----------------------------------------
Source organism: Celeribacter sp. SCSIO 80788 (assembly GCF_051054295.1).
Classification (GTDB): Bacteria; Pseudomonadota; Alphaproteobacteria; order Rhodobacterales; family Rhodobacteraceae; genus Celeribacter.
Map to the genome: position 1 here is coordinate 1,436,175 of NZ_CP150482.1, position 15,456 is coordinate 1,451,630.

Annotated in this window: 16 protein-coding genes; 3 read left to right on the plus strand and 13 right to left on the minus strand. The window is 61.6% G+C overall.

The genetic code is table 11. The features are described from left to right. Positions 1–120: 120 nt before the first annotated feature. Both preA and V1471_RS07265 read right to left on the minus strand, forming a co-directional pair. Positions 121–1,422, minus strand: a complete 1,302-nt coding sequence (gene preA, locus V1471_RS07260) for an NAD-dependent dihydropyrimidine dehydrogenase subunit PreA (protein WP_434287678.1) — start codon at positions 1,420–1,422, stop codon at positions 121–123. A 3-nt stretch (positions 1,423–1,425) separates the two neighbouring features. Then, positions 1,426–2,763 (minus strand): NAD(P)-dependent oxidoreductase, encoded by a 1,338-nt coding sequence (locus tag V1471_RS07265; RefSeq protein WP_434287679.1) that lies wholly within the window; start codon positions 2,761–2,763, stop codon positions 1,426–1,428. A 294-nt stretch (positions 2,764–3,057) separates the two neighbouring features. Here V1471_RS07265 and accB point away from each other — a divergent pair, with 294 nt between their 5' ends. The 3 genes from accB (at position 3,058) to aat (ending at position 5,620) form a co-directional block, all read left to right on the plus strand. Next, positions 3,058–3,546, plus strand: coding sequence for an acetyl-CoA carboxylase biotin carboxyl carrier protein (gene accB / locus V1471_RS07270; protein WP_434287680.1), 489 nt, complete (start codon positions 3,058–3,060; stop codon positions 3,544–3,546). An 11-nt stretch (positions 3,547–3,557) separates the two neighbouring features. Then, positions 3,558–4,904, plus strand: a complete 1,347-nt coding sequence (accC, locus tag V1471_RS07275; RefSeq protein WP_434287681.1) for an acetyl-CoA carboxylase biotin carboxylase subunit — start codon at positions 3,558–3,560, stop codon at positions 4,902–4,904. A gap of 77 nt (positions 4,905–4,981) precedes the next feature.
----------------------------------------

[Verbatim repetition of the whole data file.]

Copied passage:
Source organism: Celeribacter sp. SCSIO 80788 (assembly GCF_051054295.1).
Classification (GTDB): Bacteria; Pseudomonadota; Alphaproteobacteria; order Rhodobacterales; family Rhodobacteraceae; genus Celeribacter.
Map to the genome: position 1 here is coordinate 1,436,175 of NZ_CP150482.1, position 15,456 is coordinate 1,451,630.

Annotated in this window: 16 protein-coding genes; 3 read left to right on the plus strand and 13 right to left on the minus strand. The window is 61.6% G+C overall.

The genetic code is table 11. The features are described from left to right. Positions 1–120: 120 nt before the first annotated feature. Both preA and V1471_RS07265 read right to left on the minus strand, forming a co-directional pair. Positions 121–1,422, minus strand: a complete 1,302-nt coding sequence (gene preA, locus V1471_RS07260) for an NAD-dependent dihydropyrimidine dehydrogenase subunit PreA (protein WP_434287678.1) — start codon at positions 1,420–1,422, stop codon at positions 121–123. A 3-nt stretch (positions 1,423–1,425) separates the two neighbouring features. Then, positions 1,426–2,763 (minus strand): NAD(P)-dependent oxidoreductase, encoded by a 1,338-nt coding sequence (locus tag V1471_RS07265; RefSeq protein WP_434287679.1) that lies wholly within the window; start codon positions 2,761–2,763, stop codon positions 1,426–1,428. A 294-nt stretch (positions 2,764–3,057) separates the two neighbouring features. Here V1471_RS07265 and accB point away from each other — a divergent pair, with 294 nt between their 5' ends. The 3 genes from accB (at position 3,058) to aat (ending at position 5,620) form a co-directional block, all read left to right on the plus strand. Next, positions 3,058–3,546, plus strand: coding sequence for an acetyl-CoA carboxylase biotin carboxyl carrier protein (gene accB / locus V1471_RS07270; protein WP_434287680.1), 489 nt, complete (start codon positions 3,058–3,060; stop codon positions 3,544–3,546). An 11-nt stretch (positions 3,547–3,557) separates the two neighbouring features. Then, positions 3,558–4,904, plus strand: a complete 1,347-nt coding sequence (accC, locus tag V1471_RS07275; RefSeq protein WP_434287681.1) for an acetyl-CoA carboxylase biotin carboxylase subunit — start codon at positions 3,558–3,560, stop codon at positions 4,902–4,904. A gap of 77 nt (positions 4,905–4,981) precedes the next feature.